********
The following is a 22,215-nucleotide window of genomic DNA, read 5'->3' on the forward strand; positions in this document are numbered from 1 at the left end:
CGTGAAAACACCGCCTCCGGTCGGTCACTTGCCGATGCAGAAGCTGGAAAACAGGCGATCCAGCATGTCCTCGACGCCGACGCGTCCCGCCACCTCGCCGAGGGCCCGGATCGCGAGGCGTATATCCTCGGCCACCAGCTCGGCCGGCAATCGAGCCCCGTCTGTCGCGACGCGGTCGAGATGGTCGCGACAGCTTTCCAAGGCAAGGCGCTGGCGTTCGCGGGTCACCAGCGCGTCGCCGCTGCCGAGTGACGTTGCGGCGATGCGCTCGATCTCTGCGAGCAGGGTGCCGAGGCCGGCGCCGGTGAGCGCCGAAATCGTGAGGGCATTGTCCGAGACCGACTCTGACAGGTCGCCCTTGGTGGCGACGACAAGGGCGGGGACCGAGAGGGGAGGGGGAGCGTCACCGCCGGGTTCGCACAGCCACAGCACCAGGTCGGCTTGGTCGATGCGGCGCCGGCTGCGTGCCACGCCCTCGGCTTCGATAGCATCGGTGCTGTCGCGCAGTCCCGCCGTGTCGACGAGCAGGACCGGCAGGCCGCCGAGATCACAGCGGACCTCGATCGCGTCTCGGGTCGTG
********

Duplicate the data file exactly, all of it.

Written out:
The following is a 22,215-nucleotide window of genomic DNA, read 5'->3' on the forward strand; positions in this document are numbered from 1 at the left end:
CGTGAAAACACCGCCTCCGGTCGGTCACTTGCCGATGCAGAAGCTGGAAAACAGGCGATCCAGCATGTCCTCGACGCCGACGCGTCCCGCCACCTCGCCGAGGGCCCGGATCGCGAGGCGTATATCCTCGGCCACCAGCTCGGCCGGCAATCGAGCCCCGTCTGTCGCGACGCGGTCGAGATGGTCGCGACAGCTTTCCAAGGCAAGGCGCTGGCGTTCGCGGGTCACCAGCGCGTCGCCGCTGCCGAGTGACGTTGCGGCGATGCGCTCGATCTCTGCGAGCAGGGTGCCGAGGCCGGCGCCGGTGAGCGCCGAAATCGTGAGGGCATTGTCCGAGACCGACTCTGACAGGTCGCCCTTGGTGGCGACGACAAGGGCGGGGACCGAGAGGGGAGGGGGAGCGTCACCGCCGGGTTCGCACAGCCACAGCACCAGGTCGGCTTGGTCGATGCGGCGCCGGCTGCGTGCCACGCCCTCGGCTTCGATAGCATCGGTGCTGTCGCGCAGTCCCGCCGTGTCGACGAGCAGGACCGGCAGGCCGCCGAGATCACAGCGGACCTCGATCGCGTCTCGGGTCGTG